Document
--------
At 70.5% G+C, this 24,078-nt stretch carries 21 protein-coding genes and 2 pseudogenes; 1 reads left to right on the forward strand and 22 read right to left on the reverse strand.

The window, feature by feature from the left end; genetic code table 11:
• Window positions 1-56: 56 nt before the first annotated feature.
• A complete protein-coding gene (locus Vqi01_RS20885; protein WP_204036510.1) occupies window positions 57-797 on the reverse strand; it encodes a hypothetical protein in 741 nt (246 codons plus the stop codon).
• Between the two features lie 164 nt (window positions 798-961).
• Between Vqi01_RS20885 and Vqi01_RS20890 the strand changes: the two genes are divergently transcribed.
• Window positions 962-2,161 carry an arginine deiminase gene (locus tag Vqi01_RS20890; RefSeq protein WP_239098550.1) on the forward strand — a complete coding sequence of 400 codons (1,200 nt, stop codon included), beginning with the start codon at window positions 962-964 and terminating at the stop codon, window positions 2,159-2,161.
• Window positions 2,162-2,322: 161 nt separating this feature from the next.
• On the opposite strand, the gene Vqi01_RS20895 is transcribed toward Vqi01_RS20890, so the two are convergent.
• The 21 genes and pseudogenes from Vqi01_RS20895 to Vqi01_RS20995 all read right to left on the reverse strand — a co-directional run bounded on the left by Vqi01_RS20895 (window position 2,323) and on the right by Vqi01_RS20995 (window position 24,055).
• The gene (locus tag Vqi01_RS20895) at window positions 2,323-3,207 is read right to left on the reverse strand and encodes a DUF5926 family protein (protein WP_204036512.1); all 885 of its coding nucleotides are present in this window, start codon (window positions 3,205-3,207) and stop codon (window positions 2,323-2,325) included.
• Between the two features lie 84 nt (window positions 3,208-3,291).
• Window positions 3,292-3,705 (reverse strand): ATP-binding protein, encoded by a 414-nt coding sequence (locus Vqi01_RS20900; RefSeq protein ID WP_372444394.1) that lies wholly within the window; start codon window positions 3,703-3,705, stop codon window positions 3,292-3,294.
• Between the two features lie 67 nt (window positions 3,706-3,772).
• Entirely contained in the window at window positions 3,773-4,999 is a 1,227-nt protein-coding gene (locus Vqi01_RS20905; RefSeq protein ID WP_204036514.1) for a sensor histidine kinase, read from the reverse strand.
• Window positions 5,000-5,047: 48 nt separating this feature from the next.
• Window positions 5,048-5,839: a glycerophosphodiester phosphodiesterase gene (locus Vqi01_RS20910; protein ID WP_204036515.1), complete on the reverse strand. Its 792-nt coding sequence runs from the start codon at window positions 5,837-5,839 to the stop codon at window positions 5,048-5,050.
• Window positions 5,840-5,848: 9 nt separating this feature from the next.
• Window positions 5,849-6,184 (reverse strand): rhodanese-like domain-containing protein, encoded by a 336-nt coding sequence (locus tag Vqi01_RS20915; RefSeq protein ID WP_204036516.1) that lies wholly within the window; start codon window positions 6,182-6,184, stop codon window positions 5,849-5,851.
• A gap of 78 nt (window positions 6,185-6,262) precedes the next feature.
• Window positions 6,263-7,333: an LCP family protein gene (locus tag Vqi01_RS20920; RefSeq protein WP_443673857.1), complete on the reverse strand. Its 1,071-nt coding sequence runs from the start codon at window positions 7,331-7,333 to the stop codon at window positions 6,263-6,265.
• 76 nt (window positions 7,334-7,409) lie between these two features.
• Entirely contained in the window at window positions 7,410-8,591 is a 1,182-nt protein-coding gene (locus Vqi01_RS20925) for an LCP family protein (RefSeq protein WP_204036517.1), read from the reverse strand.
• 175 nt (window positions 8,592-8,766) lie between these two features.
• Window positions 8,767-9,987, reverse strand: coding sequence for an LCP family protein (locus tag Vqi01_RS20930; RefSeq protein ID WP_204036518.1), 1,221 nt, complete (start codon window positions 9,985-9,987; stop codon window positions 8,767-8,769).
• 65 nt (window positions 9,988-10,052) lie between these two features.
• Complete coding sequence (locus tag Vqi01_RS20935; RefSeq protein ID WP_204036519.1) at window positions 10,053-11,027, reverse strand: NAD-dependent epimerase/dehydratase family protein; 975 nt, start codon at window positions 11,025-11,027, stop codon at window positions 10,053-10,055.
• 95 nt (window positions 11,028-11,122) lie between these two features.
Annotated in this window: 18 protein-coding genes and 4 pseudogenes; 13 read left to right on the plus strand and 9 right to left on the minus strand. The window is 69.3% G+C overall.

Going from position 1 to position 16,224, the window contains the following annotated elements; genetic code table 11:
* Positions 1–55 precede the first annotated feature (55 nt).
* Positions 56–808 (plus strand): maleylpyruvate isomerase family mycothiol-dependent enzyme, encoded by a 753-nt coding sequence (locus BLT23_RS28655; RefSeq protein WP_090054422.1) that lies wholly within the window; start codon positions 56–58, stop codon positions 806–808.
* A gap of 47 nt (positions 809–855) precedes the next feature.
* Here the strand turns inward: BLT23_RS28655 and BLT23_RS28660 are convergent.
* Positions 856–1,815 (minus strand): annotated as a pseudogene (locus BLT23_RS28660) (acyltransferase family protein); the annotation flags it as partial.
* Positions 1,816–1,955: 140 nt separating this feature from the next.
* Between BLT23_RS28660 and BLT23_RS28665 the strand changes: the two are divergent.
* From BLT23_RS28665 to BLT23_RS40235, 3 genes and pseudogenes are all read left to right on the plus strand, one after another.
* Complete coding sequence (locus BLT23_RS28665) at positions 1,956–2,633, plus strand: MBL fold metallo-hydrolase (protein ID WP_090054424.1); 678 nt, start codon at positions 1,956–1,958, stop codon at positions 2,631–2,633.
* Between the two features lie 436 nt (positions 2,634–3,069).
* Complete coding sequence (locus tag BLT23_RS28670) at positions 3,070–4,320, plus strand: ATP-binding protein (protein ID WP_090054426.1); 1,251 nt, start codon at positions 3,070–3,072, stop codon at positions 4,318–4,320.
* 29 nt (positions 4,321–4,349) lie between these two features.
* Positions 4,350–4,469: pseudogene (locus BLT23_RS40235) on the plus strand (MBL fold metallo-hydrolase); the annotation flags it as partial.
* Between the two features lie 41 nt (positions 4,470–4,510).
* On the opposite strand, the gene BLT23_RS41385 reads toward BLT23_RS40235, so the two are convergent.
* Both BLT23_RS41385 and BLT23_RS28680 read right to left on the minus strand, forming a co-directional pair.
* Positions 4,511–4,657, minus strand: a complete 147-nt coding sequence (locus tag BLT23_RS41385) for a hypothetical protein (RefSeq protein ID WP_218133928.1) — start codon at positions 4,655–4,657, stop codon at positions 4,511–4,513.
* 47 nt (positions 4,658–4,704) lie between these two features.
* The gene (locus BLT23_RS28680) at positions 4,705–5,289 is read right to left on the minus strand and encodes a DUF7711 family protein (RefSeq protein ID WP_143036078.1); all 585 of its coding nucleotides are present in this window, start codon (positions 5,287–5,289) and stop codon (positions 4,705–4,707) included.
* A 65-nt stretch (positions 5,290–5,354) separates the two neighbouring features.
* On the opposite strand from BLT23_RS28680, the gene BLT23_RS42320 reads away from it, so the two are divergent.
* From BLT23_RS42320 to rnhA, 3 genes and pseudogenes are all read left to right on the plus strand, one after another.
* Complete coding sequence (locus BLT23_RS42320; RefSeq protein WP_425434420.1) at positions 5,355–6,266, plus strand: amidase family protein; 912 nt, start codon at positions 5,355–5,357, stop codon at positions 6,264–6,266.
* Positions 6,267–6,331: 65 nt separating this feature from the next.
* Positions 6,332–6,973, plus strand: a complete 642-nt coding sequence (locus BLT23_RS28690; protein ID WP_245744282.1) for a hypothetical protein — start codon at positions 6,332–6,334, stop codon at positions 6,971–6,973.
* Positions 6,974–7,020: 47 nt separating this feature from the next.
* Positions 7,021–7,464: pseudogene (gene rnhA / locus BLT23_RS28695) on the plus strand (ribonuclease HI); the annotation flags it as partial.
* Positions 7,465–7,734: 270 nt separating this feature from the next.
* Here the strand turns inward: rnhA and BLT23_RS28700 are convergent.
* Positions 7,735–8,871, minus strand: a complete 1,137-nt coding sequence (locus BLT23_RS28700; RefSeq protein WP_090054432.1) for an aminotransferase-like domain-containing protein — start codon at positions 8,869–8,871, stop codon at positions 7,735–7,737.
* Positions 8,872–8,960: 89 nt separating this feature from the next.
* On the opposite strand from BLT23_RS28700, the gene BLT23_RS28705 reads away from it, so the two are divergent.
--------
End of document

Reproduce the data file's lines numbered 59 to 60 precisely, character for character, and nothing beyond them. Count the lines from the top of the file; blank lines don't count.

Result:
* Here the strand turns inward: rnhA and BLT23_RS28700 are convergent.
* Positions 7,735–8,871, minus strand: a complete 1,137-nt coding sequence (locus BLT23_RS28700; RefSeq protein WP_090054432.1) for an aminotransferase-like domain-containing protein — start codon at positions 8,869–8,871, stop codon at positions 7,735–7,737.